It is now 8pm and I'm laying in my tent watching a build up of nasty weather and thinking that I will be cold tonight as I am camped at 840mt right on the Minigaig at 810850. The day started well and by 11:30 I had hiked up the old quarry road to Carn na Cain, my 12th top. I followed my planned route past Vinegar Hill and aimed to climb An Dun but didn't, I stopped for lunch and watched another eagle instead. After an hour or so I wandered on startling a herd of about 100 deer. Passing south of Loch an Dun I climbed up onto the plateau and found a series of white marker stones which I thought may lead to a bothy but didn't, at least I never found one. As the walking was so easy I wandered on until I found this pleasant spot and pitched for the night which puts me about 8km in front of my planned route.

Peter Goddard at brew stop.
Your author, 25 years younger and much less Grumpy.   photo © Peter Goddard

Sat 21st May

The day started well despite having ice on both the outside and inside of the tent. I made my first top of the day, Leathad an Taobhain, by 7:30. After spending the first week without a compass I had managed to borrow one from Jean Brown in Dalwhinnie and now messed up my route finding by walking past my way point and having to retrace my steps. I overshot the way point simply because I was walking much faster than I estimated as the plateau was covered with hard packed snow and I was walking at more than 5kph. Back on route I reached Carn an Fhidhleir by 12:30. Dropping down into the bealachI decided to by pass the 300mt ascent of An Sgarsoch, head for Geldie Lodge and walk on to my UC87 camp site at the junction of the Allt an t-Seilich and the Geldie Burn. No sooner had I put down the sack when Pete Hirst et al appeared on the far bank and proceeded to ford the Geldie. I did not take much persuading to walk on to White Bridge and pitch with a dozen others before the short push into Braemar the next day.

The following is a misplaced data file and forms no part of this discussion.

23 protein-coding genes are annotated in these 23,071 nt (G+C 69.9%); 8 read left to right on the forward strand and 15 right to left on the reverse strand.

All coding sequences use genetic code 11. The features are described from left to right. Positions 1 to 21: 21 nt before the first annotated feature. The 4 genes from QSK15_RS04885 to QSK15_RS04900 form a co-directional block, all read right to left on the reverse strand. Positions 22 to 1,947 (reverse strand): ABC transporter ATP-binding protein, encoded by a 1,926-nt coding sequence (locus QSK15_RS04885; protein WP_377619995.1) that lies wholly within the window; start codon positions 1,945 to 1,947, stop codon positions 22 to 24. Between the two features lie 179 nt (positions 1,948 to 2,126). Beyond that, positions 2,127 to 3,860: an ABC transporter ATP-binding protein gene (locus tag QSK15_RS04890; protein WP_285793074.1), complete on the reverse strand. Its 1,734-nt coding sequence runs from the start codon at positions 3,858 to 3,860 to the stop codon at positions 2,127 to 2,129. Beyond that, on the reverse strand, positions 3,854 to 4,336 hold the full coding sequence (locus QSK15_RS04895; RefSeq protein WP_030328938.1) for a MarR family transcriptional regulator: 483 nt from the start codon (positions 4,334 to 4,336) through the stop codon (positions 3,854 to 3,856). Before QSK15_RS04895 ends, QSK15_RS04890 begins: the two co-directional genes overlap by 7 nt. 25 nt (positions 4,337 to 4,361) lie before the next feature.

Sun 22nd May

Left White Bridge at 6am, arrived in Braemar at 9:20; Braemar closed! Met Mic (Quincey) and other assorted Challengers then spent most of the day eating and drinking (mainly tea) until it was time to book in at the YH. After dinner we returned to the Fife for a couple of pints before retiring to sleep on a real bed

My home made light weight shelter
My home made light weight shelter.   photo © Peter Goddard

Mon 23rd May

I woke after the worst night's sleep I'd had on the whole trip. Missed breakfast and left the hostel to walk up to Callater Lodge, arriving at 10am we found about 40+ challengers doing the same before most climbed Jock's Road. We headed towards Carn an t-Sagairt Mor aiming to by pass it on the path but somehow ended up on the summit! From there it was off to Carn Bannoch and Broad Cairn so that Mic could get his high level route, this gave me a total of 17 Munros and Corbetts. I considered this quite good as I had missed so many planned tops early in the walk. We stopped at the pony stable for lunch then headed down to Loch Muick and ended the day in the MRT crash pad at he Spittal. (Unfortunately this facility is no longer available). Only two other Challengers came in, so it was a quiet night.